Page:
Cruising cells

Understanding the collective behaviour of moving cells

Synchronized vs. desynchronized internal machineries of cruising cells.

The movement of epithelia - sheets of cells that cover the surface of tissues - is essential for the formation and function of organs and bodies. To facilitate epithelial movements, cells need a source of mechanical force and a collective decision in which direction to move. 

Using high-speed confocal imaging, researchers in the Tomancak lab in collaboration with the Scientific Computing Facility at the MPI-CBG set out to investigate the mechanism that underlies this coordinated movement of cells covering egg chambers in the fruit fly, Drosophila melanogaster. 

Ivana Viktorinová, the leading author of the recently published paper in PLoS Genetics, says: “Imagine cells as cruising galley ships. Each cell has internal machinery that behaves like the oars of the ship, generating the force that the cell needs to move forward. In order for a cell to move, their internal machinery must row in synchrony within one cell and also with the other cells. We sought to understand how this could be achieved and how the direction of movement between cells is coordinated within the epithelial tissue without the presence of leading cells – a typical situation for tubular vertebrate organs”.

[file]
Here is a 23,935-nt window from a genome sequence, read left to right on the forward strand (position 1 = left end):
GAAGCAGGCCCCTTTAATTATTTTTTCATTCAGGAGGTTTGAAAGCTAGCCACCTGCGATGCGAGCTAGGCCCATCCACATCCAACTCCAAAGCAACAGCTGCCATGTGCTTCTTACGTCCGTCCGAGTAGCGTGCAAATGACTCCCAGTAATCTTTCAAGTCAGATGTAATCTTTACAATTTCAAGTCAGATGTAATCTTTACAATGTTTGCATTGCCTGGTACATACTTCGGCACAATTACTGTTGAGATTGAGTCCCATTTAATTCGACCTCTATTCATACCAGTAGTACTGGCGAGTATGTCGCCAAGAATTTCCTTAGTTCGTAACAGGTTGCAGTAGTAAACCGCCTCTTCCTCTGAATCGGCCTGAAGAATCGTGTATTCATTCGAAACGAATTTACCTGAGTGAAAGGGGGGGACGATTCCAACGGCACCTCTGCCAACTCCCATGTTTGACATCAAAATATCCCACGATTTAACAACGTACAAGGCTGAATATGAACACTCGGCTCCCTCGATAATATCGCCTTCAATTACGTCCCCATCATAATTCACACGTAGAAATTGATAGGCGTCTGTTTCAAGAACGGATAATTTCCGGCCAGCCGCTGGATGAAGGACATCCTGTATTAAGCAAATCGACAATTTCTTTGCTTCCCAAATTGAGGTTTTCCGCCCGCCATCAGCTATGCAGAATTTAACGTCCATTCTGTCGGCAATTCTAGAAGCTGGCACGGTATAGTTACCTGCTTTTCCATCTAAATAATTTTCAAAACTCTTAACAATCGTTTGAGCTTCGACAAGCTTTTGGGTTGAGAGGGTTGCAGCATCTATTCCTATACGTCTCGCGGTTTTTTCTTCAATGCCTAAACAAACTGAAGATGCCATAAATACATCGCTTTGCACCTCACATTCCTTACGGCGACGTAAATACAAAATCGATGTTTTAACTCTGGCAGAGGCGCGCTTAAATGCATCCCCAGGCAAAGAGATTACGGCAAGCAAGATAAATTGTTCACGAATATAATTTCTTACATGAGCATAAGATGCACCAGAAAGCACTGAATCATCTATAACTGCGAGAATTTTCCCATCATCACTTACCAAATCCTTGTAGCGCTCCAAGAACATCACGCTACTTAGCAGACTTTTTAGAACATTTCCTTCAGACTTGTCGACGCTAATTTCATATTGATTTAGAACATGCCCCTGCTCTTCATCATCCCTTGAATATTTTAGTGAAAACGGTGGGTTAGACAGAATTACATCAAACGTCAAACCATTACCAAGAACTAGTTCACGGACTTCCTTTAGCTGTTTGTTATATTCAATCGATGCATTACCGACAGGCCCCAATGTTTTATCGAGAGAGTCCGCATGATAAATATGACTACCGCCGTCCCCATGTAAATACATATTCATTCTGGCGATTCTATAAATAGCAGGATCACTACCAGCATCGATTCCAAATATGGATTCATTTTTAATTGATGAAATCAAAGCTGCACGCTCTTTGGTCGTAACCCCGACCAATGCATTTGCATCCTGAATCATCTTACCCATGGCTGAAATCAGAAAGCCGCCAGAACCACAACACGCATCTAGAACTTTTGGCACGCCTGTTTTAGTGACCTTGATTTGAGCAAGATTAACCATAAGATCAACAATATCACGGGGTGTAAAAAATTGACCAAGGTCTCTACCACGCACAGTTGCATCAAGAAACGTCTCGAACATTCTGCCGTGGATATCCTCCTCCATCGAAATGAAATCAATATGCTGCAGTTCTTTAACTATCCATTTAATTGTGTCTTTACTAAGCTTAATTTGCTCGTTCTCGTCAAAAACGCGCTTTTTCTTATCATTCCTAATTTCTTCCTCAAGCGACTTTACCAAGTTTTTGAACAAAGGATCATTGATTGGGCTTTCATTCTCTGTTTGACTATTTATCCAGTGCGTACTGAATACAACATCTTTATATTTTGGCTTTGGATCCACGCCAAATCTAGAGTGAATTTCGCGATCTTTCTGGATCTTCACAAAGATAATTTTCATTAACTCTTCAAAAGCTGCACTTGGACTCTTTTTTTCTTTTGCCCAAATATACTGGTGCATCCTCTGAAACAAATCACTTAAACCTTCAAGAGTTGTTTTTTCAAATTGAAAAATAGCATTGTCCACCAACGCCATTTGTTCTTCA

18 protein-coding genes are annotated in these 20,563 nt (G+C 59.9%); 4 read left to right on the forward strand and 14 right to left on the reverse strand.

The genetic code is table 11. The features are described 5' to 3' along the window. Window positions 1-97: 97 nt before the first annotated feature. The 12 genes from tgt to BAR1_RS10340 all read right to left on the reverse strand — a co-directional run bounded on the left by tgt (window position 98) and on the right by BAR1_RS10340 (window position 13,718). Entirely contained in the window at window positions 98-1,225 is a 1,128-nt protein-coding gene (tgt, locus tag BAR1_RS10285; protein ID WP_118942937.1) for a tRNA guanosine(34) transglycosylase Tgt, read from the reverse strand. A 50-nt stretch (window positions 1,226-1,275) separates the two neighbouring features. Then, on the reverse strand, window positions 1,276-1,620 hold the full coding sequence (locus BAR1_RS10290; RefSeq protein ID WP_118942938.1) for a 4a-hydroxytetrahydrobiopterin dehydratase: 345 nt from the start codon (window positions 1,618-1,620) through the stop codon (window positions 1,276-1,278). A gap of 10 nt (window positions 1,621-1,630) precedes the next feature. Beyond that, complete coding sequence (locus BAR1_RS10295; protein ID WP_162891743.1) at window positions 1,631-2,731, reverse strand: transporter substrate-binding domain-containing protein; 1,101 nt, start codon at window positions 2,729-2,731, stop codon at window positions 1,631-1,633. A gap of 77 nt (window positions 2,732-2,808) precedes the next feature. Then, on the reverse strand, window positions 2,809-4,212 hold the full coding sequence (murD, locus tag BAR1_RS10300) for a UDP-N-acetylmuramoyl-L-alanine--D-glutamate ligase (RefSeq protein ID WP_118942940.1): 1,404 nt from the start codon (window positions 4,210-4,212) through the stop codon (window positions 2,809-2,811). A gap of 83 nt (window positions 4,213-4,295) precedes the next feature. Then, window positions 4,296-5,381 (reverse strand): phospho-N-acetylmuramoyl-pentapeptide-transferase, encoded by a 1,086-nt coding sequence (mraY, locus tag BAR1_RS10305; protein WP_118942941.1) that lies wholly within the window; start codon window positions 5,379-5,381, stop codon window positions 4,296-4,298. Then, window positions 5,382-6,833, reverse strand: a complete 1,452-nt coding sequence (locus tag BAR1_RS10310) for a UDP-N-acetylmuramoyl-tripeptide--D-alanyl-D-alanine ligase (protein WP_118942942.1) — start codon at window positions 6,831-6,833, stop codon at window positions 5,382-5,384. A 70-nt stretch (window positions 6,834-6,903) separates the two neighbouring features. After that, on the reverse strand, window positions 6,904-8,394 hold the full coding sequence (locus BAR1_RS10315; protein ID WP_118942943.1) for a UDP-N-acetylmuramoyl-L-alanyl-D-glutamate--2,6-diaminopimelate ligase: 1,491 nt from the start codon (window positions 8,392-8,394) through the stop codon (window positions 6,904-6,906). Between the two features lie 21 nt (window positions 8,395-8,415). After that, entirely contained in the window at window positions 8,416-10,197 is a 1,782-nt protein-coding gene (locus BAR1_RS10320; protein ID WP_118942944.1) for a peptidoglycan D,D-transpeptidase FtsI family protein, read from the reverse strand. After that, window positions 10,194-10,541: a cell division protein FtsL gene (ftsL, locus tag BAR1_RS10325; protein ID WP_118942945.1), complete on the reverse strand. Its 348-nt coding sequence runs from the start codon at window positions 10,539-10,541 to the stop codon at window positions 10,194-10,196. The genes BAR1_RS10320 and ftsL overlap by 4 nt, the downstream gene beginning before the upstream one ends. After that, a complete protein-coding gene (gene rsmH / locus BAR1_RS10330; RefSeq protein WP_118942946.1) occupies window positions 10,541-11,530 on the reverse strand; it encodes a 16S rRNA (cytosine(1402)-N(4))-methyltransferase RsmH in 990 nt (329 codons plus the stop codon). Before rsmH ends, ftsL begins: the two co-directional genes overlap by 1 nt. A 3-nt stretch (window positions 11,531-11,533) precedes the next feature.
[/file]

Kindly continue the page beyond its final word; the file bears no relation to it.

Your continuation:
The team found a protein that is not only essential for the synchronization of all epithelial cells in order to define their collective movement, but importantly also for its function to direct the internal machinery in each cell. The authors hope that these findings will help to better understand how vertebrate organs are formed.

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